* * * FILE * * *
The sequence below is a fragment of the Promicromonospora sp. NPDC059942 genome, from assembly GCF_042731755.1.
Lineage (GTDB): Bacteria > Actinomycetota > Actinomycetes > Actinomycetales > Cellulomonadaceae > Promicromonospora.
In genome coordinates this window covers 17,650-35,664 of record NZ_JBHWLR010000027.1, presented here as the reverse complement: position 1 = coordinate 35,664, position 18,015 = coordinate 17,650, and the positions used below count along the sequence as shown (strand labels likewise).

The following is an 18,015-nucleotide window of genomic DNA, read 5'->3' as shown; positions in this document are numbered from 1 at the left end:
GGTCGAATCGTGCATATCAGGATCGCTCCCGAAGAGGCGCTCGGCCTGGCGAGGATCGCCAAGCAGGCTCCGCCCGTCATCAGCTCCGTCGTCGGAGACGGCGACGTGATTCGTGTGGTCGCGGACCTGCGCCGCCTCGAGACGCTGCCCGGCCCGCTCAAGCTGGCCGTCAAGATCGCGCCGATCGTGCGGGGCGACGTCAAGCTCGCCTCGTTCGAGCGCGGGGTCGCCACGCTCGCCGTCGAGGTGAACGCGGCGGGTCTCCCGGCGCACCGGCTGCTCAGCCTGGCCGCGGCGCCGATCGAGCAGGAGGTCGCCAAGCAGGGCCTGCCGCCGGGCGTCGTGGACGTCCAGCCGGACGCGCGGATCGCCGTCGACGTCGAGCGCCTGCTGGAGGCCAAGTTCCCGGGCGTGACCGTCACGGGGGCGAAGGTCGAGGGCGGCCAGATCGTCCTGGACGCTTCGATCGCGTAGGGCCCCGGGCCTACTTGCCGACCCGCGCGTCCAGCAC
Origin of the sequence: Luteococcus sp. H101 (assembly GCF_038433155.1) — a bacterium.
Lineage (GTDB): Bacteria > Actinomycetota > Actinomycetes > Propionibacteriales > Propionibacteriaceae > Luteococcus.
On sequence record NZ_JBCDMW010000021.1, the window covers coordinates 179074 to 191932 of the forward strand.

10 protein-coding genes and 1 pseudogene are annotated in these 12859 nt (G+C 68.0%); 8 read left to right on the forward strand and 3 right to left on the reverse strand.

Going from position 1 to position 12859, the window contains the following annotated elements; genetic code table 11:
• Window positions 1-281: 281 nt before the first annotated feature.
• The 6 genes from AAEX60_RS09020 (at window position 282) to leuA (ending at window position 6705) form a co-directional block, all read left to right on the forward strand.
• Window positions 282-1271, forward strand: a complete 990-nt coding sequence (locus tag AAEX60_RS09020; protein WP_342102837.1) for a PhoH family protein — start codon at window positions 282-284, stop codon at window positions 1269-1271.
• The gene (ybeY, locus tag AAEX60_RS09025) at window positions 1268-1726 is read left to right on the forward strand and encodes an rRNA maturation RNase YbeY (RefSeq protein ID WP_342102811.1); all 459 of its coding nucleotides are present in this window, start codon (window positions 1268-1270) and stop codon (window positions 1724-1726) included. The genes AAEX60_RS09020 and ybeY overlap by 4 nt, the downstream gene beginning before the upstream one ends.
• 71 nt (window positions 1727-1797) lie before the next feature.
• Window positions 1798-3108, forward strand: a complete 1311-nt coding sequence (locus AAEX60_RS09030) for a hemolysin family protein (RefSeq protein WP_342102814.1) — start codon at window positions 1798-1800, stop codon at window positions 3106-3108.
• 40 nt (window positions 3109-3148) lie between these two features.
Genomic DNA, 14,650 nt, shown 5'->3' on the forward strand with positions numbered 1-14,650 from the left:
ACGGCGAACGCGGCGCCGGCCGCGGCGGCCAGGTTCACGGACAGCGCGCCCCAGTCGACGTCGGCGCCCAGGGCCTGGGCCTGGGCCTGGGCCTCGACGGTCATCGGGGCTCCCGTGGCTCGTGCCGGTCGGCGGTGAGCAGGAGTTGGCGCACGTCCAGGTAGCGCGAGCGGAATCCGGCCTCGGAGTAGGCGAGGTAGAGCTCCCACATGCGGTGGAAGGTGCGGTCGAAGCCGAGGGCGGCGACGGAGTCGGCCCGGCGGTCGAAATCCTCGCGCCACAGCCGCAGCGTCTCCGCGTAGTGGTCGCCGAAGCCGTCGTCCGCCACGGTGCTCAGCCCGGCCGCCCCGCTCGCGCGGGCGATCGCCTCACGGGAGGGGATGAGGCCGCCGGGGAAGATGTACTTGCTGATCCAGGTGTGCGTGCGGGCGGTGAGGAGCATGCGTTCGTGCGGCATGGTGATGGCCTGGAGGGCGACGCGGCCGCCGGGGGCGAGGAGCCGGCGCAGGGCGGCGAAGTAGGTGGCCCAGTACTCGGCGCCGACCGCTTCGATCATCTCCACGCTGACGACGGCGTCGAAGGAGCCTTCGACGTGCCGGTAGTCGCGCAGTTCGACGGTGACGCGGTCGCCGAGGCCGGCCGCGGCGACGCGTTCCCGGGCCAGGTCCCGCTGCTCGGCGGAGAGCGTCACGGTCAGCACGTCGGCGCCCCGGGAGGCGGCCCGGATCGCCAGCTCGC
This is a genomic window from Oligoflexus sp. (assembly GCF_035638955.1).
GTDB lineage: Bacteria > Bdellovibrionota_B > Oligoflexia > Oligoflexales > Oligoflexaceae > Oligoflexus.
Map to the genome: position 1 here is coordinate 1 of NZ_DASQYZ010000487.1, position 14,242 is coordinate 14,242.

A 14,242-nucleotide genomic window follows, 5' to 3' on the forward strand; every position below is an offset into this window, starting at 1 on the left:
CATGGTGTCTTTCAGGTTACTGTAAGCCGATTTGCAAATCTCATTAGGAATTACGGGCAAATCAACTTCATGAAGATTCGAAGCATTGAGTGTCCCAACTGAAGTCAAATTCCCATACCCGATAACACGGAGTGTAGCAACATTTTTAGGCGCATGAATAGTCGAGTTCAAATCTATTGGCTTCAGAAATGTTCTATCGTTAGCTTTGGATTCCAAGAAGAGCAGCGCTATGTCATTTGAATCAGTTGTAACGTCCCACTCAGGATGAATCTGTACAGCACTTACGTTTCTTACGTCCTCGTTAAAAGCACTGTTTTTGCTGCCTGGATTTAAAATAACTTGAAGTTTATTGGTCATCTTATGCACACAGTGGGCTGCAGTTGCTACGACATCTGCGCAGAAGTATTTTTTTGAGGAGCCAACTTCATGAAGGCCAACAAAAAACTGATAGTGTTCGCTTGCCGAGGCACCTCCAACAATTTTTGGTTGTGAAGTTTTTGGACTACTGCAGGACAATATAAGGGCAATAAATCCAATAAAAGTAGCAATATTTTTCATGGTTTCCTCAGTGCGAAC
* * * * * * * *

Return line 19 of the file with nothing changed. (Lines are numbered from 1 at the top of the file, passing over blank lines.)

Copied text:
ACGGCGAACGCGGCGCCGGCCGCGGCGGCCAGGTTCACGGACAGCGCGCCCCAGTCGACGTCGGCGCCCAGGGCCTGGGCCTGGGCCTGGGCCTCGACGGTCATCGGGGCTCCCGTGGCTCGTGCCGGTCGGCGGTGAGCAGGAGTTGGCGCACGTCCAGGTAGCGCGAGCGGAATCCGGCCTCGGAGTAGGCGAGGTAGAGCTCCCACATGCGGTGGAAGGTGCGGTCGAAGCCGAGGGCGGCGACGGAGTCGGCCCGGCGGTCGAAATCCTCGCGCCACAGCCGCAGCGTCTCCGCGTAGTGGTCGCCGAAGCCGTCGTCCGCCACGGTGCTCAGCCCGGCCGCCCCGCTCGCGCGGGCGATCGCCTCACGGGAGGGGATGAGGCCGCCGGGGAAGATGTACTTGCTGATCCAGGTGTGCGTGCGGGCGGTGAGGAGCATGCGTTCGTGCGGCATGGTGATGGCCTGGAGGGCGACGCGGCCGCCGGGGGCGAGGAGCCGGCGCAGGGCGGCGAAGTAGGTGGCCCAGTACTCGGCGCCGACCGCTTCGATCATCTCCACGCTGACGACGGCGTCGAAGGAGCCTTCGACGTGCCGGTAGTCGCGCAGTTCGACGGTGACGCGGTCGCCGAGGCCGGCCGCGGCGACGCGTTCCCGGGCCAGGTCCCGCTGCTCGGCGGAGAGCGTCACGGTCAGCACGTCGGCGCCCCGGGAGGCGGCCCGGATCGCCAGCTCGC